In a recent development, the Supreme Court has directed the Gujarat government to elucidate the prolonged duration it takes to decide applications submitted by prisoners seeking remission. Additionally, the Court has demanded the state to furnish information regarding the number of petitions awaiting consideration in both High Courts and the Supreme Court, all seeking premature release.
A bench comprising Justices Abhay S Oka and Pankaj Mithal delved into the matter while hearing a writ petition filed by a prisoner who sought the court’s intervention in the assessment of his remission application. The Court had previously chastised the state for failing to decide on the remission application, despite a prior judicial order.
Responding to the Court’s rebuke, the state, on September 15, 2023, issued an order granting permanent remission to the petitioner. However, this remission came with four specified conditions. The Court, in response, raised concerns over the legality of imposing such conditions. Notably, one condition stipulated that the remission could be subject to revocation.
In the official order, the Court expressed a prima facie view, stating, “Prima facie, we find that condition Nos.1 to 3 could not have been imposed after coming to the conclusion that this was a fit case to exercise power of the State Government under Section 432 of the Code of Criminal Procedure, 1973. Apart from the question of the authority of the State to impose such conditions, another important question is whether the grant of remission can be conditional which is open to revocation, as provided in the second condition.”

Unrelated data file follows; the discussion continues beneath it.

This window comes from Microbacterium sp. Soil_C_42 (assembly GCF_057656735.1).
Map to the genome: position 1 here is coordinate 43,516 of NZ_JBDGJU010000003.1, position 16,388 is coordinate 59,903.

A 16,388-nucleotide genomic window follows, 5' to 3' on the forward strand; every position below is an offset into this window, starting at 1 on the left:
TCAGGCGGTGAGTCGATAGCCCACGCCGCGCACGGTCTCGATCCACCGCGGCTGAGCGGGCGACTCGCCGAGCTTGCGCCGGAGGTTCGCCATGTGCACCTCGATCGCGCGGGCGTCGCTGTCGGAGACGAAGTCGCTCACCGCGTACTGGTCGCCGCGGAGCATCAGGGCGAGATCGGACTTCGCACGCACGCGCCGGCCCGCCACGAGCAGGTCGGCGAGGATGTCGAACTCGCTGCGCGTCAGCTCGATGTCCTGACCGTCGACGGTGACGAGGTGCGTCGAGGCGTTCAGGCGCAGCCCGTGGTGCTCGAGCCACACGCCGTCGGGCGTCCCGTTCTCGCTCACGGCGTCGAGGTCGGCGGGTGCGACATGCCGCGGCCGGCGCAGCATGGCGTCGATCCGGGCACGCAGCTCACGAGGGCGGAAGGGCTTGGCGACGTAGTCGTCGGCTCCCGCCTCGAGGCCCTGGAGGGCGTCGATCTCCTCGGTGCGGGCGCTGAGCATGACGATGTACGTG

The Court has directed the state to provide clarifications on the lawfulness of imposing such conditions and whether the state’s policy allows for the inclusion of such conditions. Furthermore, the Court emphasized that the state should elucidate the usual timeframe taken to consider cases for the grant of permanent remission and whether specific timelines have been set for deciding on such requests. The state is also expected to disclose the number of writ petitions pending in constitutional courts, highlighting grievances about the non-consideration of prayers for remission.
This development underscores the judiciary’s scrutiny of the state’s handling of remission applications, emphasizing the importance of transparency and adherence to legal processes.